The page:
What a fantastic run by Julian Spence to break the Bogong to Hotham record, which had stood for 21 years. It had to happen eventually, and while in the preview I said that it might come from Ben Duffus or Blake Hose, to see Julian break it is such a fantastic achievement.
Julian put together a fabulous run and the focus is deservedly on him. We’ll always debate the virtues of who should do what with their training, but the reality is that no-one really knows for sure until race day, nothing is expected in big mountain ultras. This is the beauty of trail running and the variables that we have to deal with, like the flats, the hills, the terrain and the weather. It’s what makes our sport very exciting and while things can go very right, they can go very wrong too.
So how did Julian do it?
Well, eager to understand I sought some thoughts from Julian post race, and he very kindly gave me some fantastic insight into his training and how the race went for him. Previously I’d made note of the difference in training between Ben and Julian, commenting that while both had done similar weekly kms, Ben had put in significantly more vertical than Julian and wondered if this would count on such a hilly course?
While I didn’t make a call on who would win, I thought Ben’s climbing and possibly experience in ultra trail racing would give him the edge, but specifically said, “Indeed the match up between Ben and Julian is a pretty interesting one, the former being more of a climber, whereas the latter very nippy on the flats. Julian’s had a few runs on this course, mixing it with some other big names in Aussie road marathons, so he knows what to expect.”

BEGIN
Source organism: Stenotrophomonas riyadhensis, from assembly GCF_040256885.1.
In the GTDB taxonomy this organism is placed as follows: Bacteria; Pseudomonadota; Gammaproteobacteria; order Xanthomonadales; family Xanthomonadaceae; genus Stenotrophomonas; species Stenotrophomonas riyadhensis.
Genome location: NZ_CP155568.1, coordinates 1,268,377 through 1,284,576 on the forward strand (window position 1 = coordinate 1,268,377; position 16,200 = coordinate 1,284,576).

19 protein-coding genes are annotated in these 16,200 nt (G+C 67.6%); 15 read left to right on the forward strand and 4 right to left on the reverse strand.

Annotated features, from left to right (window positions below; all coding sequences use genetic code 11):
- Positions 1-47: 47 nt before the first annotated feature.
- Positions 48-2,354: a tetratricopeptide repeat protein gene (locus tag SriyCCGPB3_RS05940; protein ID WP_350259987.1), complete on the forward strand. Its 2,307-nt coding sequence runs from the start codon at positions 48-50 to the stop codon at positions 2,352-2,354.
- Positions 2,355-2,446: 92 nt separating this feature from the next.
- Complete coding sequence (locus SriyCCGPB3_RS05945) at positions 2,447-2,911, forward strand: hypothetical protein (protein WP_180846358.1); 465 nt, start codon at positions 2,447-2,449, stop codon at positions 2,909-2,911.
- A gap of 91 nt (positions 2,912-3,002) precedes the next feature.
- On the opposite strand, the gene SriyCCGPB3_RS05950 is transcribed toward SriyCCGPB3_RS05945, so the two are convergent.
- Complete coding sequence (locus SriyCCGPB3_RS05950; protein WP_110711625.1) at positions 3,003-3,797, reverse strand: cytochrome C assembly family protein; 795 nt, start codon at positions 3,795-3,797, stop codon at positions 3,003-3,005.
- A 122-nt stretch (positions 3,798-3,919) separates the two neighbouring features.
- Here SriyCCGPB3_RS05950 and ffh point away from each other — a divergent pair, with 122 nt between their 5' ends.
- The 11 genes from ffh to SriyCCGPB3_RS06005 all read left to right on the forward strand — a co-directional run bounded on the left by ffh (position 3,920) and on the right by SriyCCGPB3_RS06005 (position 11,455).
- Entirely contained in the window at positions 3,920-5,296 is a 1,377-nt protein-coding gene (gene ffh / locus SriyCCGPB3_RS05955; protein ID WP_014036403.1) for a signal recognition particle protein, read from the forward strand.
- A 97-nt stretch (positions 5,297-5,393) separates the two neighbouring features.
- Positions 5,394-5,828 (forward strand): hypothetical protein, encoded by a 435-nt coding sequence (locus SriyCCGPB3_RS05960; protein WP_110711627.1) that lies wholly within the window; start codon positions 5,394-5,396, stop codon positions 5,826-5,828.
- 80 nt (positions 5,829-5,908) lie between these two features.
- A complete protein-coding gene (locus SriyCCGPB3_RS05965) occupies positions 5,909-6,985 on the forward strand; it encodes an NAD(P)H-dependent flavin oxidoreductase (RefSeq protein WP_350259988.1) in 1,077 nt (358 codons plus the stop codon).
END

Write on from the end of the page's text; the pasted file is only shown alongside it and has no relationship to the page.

On balance, I favoured Ben slightly, however it’s great to be proven wrong, learning and understanding the approaches of others and helping us all to become better runners.
Julian is a ‘roadie’ and a quick guy, recording a 2:26 marathon at Melbourne back in October of last year and there’s no denying that if you want to run quickly, then you need to train quick too. That’s just a fact.
Julian confessed that he didn’t do any specific speed work sessions on the track, but the vertical climbing he did do was quite a leap for him.
“I did very little speed work and nothing on the track. My base from the Melbourne Marathon was still noticeable so I felt I had strength. Although I didn’t do any massive weeks of climbing, it was a big increase for me. My runs were essentially trail running with some hills in there.”
So where does the difference come in?
“I tried to make my easy 10 milers through the hills of Ballarat and took advice from Blake Hose and Chris Wight as to what they thought would work. I also started seeing a strength and conditioning coach to build some strength about 5 months ago. I felt this helped. I increased my trail running and my climbing and I made sure I was still getting in ‘ok’ mileage, as well as a couple of longer runs, like 40km and 50km at pace.”